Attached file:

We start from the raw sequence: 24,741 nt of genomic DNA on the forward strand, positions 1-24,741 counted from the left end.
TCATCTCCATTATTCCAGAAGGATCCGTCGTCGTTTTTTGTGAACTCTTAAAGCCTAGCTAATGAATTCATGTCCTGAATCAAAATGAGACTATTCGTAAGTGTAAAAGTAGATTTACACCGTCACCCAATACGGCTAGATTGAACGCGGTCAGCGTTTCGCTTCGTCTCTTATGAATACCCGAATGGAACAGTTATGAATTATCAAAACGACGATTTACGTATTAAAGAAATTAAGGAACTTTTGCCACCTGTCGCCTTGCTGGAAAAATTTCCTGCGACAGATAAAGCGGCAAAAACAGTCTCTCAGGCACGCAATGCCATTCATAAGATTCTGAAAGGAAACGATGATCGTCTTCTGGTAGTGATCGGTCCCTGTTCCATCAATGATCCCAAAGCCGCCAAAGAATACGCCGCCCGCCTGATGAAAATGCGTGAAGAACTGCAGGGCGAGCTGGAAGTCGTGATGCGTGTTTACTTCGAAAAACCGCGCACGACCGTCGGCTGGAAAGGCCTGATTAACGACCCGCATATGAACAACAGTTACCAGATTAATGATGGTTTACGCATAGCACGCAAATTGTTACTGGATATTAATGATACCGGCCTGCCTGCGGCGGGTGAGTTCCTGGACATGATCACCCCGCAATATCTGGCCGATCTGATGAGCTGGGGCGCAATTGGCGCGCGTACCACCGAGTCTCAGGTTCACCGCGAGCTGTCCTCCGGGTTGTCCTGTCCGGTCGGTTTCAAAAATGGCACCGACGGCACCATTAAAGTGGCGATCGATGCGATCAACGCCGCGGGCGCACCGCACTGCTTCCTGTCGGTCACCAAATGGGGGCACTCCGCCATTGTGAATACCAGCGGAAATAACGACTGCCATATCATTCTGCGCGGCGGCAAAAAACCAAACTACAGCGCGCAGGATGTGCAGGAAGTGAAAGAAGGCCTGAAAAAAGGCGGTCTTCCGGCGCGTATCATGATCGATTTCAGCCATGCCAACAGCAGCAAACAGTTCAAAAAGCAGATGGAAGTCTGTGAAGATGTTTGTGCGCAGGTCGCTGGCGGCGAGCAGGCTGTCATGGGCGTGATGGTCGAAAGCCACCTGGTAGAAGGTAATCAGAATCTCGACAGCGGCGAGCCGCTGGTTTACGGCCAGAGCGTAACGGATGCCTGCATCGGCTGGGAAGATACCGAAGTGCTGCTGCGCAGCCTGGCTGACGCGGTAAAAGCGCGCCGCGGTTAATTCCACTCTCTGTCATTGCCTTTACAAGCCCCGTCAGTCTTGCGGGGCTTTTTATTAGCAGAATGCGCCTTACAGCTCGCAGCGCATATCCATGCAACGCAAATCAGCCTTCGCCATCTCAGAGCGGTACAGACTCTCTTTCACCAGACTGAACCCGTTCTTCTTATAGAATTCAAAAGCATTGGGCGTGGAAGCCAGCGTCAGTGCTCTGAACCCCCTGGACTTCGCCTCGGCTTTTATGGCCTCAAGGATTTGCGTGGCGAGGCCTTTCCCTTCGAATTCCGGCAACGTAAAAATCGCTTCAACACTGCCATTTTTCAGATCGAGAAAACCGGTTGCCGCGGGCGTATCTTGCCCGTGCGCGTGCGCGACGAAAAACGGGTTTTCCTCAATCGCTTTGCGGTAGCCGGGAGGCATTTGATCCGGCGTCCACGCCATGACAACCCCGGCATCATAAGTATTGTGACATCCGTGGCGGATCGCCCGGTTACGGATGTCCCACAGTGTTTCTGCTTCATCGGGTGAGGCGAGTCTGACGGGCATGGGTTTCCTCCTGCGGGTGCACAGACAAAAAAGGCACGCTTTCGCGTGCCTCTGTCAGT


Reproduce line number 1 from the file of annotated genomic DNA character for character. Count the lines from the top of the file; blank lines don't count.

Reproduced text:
We start from the raw sequence: 24,741 nt of genomic DNA on the forward strand, positions 1-24,741 counted from the left end.